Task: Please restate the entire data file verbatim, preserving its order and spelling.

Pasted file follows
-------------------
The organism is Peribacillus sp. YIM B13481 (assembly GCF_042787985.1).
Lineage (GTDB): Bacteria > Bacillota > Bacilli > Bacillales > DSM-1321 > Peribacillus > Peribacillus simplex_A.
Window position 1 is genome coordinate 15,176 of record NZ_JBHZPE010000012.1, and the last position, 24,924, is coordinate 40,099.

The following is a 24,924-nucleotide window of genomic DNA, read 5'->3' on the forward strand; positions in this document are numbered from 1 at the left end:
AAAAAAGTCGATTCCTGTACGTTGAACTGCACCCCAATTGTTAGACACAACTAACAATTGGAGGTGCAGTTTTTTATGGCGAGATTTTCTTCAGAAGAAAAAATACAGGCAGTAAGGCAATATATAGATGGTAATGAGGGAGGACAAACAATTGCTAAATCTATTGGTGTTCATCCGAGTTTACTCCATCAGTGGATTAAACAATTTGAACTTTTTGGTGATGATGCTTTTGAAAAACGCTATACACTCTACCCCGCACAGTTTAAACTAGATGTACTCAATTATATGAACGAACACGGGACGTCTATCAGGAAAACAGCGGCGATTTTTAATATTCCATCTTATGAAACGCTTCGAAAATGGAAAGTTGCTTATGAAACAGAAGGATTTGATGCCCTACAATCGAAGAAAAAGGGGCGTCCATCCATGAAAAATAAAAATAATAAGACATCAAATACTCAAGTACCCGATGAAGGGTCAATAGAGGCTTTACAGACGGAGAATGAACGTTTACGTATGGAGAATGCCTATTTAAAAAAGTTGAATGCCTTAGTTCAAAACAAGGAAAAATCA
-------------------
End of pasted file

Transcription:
The organism is Peribacillus sp. YIM B13481 (assembly GCF_042787985.1).
Lineage (GTDB): Bacteria > Bacillota > Bacilli > Bacillales > DSM-1321 > Peribacillus > Peribacillus simplex_A.
Window position 1 is genome coordinate 15,176 of record NZ_JBHZPE010000012.1, and the last position, 24,924, is coordinate 40,099.

The following is a 24,924-nucleotide window of genomic DNA, read 5'->3' on the forward strand; positions in this document are numbered from 1 at the left end:
AAAAAAGTCGATTCCTGTACGTTGAACTGCACCCCAATTGTTAGACACAACTAACAATTGGAGGTGCAGTTTTTTATGGCGAGATTTTCTTCAGAAGAAAAAATACAGGCAGTAAGGCAATATATAGATGGTAATGAGGGAGGACAAACAATTGCTAAATCTATTGGTGTTCATCCGAGTTTACTCCATCAGTGGATTAAACAATTTGAACTTTTTGGTGATGATGCTTTTGAAAAACGCTATACACTCTACCCCGCACAGTTTAAACTAGATGTACTCAATTATATGAACGAACACGGGACGTCTATCAGGAAAACAGCGGCGATTTTTAATATTCCATCTTATGAAACGCTTCGAAAATGGAAAGTTGCTTATGAAACAGAAGGATTTGATGCCCTACAATCGAAGAAAAAGGGGCGTCCATCCATGAAAAATAAAAATAATAAGACATCAAATACTCAAGTACCCGATGAAGGGTCAATAGAGGCTTTACAGACGGAGAATGAACGTTTACGTATGGAGAATGCCTATTTAAAAAAGTTGAATGCCTTAGTTCAAAACAAGGAAAAATCA